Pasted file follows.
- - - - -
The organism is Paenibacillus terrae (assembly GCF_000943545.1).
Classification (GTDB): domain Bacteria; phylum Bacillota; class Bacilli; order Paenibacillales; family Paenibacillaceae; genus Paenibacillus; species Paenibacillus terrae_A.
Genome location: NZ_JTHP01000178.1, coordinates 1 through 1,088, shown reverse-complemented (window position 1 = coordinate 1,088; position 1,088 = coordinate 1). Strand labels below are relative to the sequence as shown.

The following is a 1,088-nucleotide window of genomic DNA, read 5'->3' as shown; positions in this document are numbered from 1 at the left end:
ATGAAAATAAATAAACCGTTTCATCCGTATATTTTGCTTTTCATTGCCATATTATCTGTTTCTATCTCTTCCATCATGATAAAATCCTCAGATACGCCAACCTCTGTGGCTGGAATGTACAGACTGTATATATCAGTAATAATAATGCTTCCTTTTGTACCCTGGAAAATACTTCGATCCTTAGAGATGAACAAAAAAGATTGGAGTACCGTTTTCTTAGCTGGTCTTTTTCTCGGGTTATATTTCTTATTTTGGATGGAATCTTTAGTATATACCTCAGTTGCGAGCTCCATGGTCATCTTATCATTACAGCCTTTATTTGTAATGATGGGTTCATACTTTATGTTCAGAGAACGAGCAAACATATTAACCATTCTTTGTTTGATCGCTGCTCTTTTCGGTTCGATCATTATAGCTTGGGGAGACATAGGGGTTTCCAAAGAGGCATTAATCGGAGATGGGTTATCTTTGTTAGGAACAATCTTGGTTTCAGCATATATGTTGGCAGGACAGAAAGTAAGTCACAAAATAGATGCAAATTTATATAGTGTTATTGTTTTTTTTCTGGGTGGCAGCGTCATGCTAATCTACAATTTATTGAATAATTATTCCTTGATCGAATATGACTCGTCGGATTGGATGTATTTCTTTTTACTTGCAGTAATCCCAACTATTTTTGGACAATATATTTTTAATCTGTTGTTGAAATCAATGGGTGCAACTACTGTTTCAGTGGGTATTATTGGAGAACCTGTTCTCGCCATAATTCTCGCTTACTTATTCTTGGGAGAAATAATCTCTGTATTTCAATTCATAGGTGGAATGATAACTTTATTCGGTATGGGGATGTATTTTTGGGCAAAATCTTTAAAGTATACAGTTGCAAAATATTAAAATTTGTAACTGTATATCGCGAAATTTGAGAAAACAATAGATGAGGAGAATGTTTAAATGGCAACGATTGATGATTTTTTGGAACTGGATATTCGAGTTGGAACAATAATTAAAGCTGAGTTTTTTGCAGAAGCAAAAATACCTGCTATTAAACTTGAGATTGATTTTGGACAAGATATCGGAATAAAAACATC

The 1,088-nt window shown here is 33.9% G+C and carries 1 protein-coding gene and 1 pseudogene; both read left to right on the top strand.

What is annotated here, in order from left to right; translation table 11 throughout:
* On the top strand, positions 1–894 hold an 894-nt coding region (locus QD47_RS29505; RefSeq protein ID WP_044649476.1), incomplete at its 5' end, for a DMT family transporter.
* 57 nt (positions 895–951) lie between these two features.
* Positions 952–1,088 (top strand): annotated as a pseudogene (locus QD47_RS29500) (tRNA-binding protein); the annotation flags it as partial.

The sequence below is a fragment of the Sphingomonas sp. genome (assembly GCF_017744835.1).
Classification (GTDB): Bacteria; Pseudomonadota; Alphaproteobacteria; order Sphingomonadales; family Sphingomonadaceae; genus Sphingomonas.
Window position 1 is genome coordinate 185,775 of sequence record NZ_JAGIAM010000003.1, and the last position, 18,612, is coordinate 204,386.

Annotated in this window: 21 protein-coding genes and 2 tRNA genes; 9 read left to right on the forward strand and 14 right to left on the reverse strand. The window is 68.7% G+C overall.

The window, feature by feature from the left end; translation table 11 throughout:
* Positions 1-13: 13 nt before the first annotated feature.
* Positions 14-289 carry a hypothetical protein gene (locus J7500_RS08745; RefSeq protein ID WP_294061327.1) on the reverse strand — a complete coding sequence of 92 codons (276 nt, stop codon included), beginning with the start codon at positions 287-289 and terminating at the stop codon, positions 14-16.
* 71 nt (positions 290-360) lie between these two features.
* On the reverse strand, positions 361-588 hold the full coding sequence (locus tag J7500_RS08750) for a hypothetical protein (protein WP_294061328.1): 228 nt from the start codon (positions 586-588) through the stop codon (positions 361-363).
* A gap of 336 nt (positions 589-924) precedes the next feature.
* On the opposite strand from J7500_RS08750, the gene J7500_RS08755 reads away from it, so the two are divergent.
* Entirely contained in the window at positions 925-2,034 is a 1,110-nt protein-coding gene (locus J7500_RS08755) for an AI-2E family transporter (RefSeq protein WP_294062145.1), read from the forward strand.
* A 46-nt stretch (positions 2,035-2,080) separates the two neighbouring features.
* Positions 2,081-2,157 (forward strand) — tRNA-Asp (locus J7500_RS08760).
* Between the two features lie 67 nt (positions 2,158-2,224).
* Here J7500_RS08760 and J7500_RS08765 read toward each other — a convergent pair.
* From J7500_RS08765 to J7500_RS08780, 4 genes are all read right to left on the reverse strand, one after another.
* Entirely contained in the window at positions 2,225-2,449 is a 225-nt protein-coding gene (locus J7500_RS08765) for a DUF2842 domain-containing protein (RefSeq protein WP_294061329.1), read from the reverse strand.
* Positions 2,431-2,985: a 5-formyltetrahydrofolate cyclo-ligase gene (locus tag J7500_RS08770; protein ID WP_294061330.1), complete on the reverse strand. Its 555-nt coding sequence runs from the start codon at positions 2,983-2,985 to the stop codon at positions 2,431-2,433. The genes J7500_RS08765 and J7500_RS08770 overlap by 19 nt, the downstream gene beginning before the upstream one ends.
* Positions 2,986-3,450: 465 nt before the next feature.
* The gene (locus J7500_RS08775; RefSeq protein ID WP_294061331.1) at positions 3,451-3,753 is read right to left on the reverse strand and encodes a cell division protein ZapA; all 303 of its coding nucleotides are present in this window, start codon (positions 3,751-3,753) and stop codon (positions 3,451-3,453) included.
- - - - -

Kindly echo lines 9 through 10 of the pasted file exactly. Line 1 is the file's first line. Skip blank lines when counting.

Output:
* 57 nt (positions 895–951) lie between these two features.
* Positions 952–1,088 (top strand): annotated as a pseudogene (locus QD47_RS29500) (tRNA-binding protein); the annotation flags it as partial.